Population Density• Population density is the number of people living in a unit area of land.• It is expressed in terms of the number of people per square kilometre of the land. A dense population would have more people per square kilometre compared to a sparse population.• For example, Singapore has a dense population of about 6 000 people per square kilometre, compared to Canada’s population density of 3 people per square kilometre. Total number of people Population density = Total land area
Population Density• People are not evenly distributed in a country and some regions are more crowded than others.• Cities generally have high population densities while areas such as countrysides and deserts usually have low population densities. Countrysides usually have low population densities with few people per square kilometre. Cities have high population densities with high number of people per square kilometre.
High Rate of Population Growth• Less developed countries with low levels of economic wealth and poor living conditions usually experience a high rate of population growth (e.g. countries found in Africa, South America and some parts of Asia).• A population pyramid can be used to show the pattern of population growth.
Population distribution- The way in which people are spread out over an area of land is known as the population distribution.• POPULATION DENSITY= Total number of people _______________________ Total land area
POPULATION DENSITY BY COUNTRY• 1 Macau: 20,824.4 people per sqkm• 2 Monaco: 16,486.7 people per sqkm• 3 Hong Kong: 6,571.14 people per sqkm• 4 Singapore: 5,539.77 people per sqkm• 5 Gibraltar: 4,486.92 people per sqkm• 6 Gaza Strip: 3,090.71 people per sqkm• 7 Bermuda: 1,249.44 people per sqkm• 8 Malta: 1,192.51 people per sqkm• 9 Bahrain: 1,014.66 people per sqkm• 10 Maldives: 1,000.73 people per sqkm
10 MOST POPULATED CITIES• Tokyo, Japan –• Seoul, South Korea –• Guangzhou (Canton), China –• Mexico City, Mexico –• Delhi, India –• Mumbai, India –• New York, USA –• Sao Paolo, Brazil –• Manila, Philippine –• Shanghai, China –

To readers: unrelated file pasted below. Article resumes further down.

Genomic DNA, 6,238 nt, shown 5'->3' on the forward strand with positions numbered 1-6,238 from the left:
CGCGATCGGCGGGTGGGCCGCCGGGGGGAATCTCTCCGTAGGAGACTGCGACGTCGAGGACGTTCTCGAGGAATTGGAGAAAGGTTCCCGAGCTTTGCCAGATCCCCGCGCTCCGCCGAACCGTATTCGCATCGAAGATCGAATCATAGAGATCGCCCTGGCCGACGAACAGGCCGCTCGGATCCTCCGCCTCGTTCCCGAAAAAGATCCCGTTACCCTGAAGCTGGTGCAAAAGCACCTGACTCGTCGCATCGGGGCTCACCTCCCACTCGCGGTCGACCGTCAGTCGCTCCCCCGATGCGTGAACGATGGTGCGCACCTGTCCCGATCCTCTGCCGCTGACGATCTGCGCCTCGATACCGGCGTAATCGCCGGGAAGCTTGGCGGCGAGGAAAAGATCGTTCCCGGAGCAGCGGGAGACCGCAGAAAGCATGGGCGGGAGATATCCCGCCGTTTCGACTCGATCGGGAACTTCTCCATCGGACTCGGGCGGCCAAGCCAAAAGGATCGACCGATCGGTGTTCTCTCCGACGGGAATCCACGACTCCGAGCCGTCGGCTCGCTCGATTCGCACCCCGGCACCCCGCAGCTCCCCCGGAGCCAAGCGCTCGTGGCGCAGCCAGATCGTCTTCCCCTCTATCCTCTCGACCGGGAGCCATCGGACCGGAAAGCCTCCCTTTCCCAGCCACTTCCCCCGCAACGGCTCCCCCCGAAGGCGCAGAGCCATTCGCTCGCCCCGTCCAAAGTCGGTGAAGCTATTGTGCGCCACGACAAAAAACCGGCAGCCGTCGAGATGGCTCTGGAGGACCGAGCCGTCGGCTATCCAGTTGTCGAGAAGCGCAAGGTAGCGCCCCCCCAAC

Population Pyramid• what is population pyramid?• A graphical tool that shows the proportion of the total population that is male or female in the horizontal axis and their age groups in the vertical axis
Concepts you should know• Old:- those 60 and above• Young:- Those between 0-14yrs• Working populaion:- Between 15 yrs and 64 yrs Small proportion in the elderly age group Working population Proportion of youth and children
Population pyramid of countries with huge rate of population growth Narrow apex:- high death rate, poor medical fecility Broad base – high birth rate – high population growth
Countries with low rate of population growth Broader apex-better Medical Facility-aging population Narrower base- Low birth rate-low population growth
• Figure 2:• Relatively narrow base.• Broader apex.• Elderly population more than working population.• Shows a developed economy• Ageing population.
Inverted population pyramid• In an inverted population pyramid, a huge number of elderly - supported by a smaller number of working people.• The number of children continuously decreases.• Less economically active persons in the future. And to make the situation even worse, the average age of workers likewise increases.• Ex: Spain, Japan, Philippines.
Low Rate of Population Growth• Mostly developed countries (Japan, UK) experience low rate of population growth low death rate low birth rate.Factors that lead to Factors that lead tolow death rate? low birth rate ?Higher standards of hygiene. Later marriagesBetter nutrition. Fewer marriagesBetter medical and health care . Preference for smaller families
Low Rate of Population GrowthSince 1980, the total fertility rate of Singapore has declined steadily and fallen below replacement rate. Singaporeans were getting married later, and more Singaporeans were remaining single; 30% of population were single in 2000 compared to 19% a decade earlier. As a result of this fertility decline, the Singapore population is aging at an alarming rate.
IMPLICATIONSAGEING POPULATIONSmaller workforce : that can lead to slow economic growth.Higher taxes: burden on the working population.Defense: Lesser number of youths to join armed forces .
Actions-Encouraging marriage and childbearing-Incentives – Tax rebates ; child care subsidies ;child care leave ; flexible working hours formothers ; affordable child care facilitiesand in-house child care facilities
BABY BONUS• It was introduced on 1 April 2001• You will get a cash gift of up to $4,000 each for your 1st and 2nd child and $6,000 each for your 3rd and 4th child.
Low Rate of Population GrowthActions to manage a low rate of population growth• Encouraging families to look after their elderlies- promoting by various programmes, tax subsidies.• extend the working life. 60-62• There is also a need to encourage financial planning. Ex CPF
Actions to manage a low rate of population growth• Meeting the needs of the elderly• Building special facilities – More clinics, hospitals ; old age homes• Helping the elderly keep healthy :- exercise classes and courses for life long learning